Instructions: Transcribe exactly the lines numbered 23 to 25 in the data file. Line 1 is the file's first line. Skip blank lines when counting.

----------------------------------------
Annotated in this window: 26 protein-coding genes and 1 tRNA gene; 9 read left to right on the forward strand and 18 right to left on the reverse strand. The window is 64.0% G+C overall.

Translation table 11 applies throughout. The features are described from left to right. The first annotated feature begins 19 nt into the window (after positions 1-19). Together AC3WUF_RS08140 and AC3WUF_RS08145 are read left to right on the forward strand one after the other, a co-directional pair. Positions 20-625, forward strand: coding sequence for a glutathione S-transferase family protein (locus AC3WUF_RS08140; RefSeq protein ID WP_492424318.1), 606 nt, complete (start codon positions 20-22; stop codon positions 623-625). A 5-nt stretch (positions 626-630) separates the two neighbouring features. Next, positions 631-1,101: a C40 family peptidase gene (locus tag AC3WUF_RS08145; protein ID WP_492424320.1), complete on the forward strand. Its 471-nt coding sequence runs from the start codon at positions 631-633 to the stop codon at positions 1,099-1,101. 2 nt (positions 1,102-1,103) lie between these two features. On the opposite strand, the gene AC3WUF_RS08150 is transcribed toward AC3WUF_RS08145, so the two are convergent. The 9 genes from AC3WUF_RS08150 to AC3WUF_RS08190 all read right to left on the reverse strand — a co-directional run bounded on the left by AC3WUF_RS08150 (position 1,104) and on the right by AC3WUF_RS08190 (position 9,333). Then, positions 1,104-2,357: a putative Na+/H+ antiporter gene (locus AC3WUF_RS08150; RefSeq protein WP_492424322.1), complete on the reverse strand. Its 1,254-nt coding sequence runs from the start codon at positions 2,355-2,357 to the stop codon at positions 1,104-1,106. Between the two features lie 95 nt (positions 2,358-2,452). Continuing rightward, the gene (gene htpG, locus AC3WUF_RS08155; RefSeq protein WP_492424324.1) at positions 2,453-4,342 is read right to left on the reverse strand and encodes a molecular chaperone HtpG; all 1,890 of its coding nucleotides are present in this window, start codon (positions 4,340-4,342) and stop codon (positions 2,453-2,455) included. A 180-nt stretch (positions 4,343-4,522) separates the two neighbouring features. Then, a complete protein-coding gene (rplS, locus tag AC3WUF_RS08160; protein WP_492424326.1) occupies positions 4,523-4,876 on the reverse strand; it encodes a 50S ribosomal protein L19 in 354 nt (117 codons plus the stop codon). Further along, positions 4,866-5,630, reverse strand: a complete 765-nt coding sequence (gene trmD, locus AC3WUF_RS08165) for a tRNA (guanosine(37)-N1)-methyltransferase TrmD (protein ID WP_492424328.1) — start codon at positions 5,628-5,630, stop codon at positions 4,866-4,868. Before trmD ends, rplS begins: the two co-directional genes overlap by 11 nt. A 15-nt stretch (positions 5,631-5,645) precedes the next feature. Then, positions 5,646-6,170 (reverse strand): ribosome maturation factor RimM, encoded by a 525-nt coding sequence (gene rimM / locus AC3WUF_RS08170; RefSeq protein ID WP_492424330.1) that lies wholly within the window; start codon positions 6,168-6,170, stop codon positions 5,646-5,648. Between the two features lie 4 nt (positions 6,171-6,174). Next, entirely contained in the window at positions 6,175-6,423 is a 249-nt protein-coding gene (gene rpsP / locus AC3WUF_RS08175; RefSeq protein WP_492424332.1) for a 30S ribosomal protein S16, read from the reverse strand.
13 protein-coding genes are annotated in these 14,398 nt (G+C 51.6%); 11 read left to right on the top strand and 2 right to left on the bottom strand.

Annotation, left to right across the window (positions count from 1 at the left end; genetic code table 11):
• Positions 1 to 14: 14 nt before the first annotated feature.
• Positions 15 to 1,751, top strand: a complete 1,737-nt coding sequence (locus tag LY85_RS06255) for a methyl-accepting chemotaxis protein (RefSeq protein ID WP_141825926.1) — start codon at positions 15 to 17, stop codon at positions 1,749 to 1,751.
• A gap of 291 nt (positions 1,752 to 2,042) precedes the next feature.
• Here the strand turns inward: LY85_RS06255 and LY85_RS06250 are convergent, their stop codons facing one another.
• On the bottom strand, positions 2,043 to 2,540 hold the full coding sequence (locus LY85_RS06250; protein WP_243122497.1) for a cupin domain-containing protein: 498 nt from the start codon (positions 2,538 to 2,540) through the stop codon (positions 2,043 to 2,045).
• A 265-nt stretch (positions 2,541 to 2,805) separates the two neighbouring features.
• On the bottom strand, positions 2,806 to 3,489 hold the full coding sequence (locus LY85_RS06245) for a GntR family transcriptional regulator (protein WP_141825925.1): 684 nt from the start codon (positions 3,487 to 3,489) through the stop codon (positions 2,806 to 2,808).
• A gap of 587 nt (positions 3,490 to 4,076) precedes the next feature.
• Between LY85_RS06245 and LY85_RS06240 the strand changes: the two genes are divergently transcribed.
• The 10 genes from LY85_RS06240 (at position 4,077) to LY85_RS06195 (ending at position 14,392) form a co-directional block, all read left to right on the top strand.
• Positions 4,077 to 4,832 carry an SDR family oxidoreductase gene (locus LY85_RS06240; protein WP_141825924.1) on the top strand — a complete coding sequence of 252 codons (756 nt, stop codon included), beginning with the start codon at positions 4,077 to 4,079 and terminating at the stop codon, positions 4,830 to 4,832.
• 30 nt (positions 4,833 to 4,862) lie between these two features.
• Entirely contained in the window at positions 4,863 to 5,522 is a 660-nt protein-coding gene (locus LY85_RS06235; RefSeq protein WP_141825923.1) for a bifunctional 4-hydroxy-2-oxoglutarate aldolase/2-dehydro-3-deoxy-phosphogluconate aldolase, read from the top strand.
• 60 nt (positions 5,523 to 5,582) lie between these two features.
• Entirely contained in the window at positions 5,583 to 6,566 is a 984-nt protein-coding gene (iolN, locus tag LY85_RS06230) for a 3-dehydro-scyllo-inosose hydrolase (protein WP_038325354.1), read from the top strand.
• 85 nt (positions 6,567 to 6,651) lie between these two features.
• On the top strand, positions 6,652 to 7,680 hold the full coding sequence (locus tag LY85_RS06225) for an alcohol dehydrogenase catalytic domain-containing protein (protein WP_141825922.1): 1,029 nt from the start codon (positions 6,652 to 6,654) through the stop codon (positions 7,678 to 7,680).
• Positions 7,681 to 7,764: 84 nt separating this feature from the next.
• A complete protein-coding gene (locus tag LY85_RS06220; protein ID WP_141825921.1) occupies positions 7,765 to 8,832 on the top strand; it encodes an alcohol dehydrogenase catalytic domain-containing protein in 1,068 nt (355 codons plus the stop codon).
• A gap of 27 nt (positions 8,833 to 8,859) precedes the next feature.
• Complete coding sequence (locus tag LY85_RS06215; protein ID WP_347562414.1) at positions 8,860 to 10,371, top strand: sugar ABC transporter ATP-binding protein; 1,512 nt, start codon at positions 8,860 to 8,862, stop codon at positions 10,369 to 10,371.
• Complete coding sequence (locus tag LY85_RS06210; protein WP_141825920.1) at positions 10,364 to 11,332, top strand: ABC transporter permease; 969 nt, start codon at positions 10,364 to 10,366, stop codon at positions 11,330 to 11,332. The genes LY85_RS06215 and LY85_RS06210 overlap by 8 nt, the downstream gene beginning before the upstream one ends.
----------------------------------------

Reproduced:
• A complete protein-coding gene (locus tag LY85_RS06220; protein ID WP_141825921.1) occupies positions 7,765 to 8,832 on the top strand; it encodes an alcohol dehydrogenase catalytic domain-containing protein in 1,068 nt (355 codons plus the stop codon).
• A gap of 27 nt (positions 8,833 to 8,859) precedes the next feature.
• Complete coding sequence (locus tag LY85_RS06215; protein ID WP_347562414.1) at positions 8,860 to 10,371, top strand: sugar ABC transporter ATP-binding protein; 1,512 nt, start codon at positions 8,860 to 8,862, stop codon at positions 10,369 to 10,371.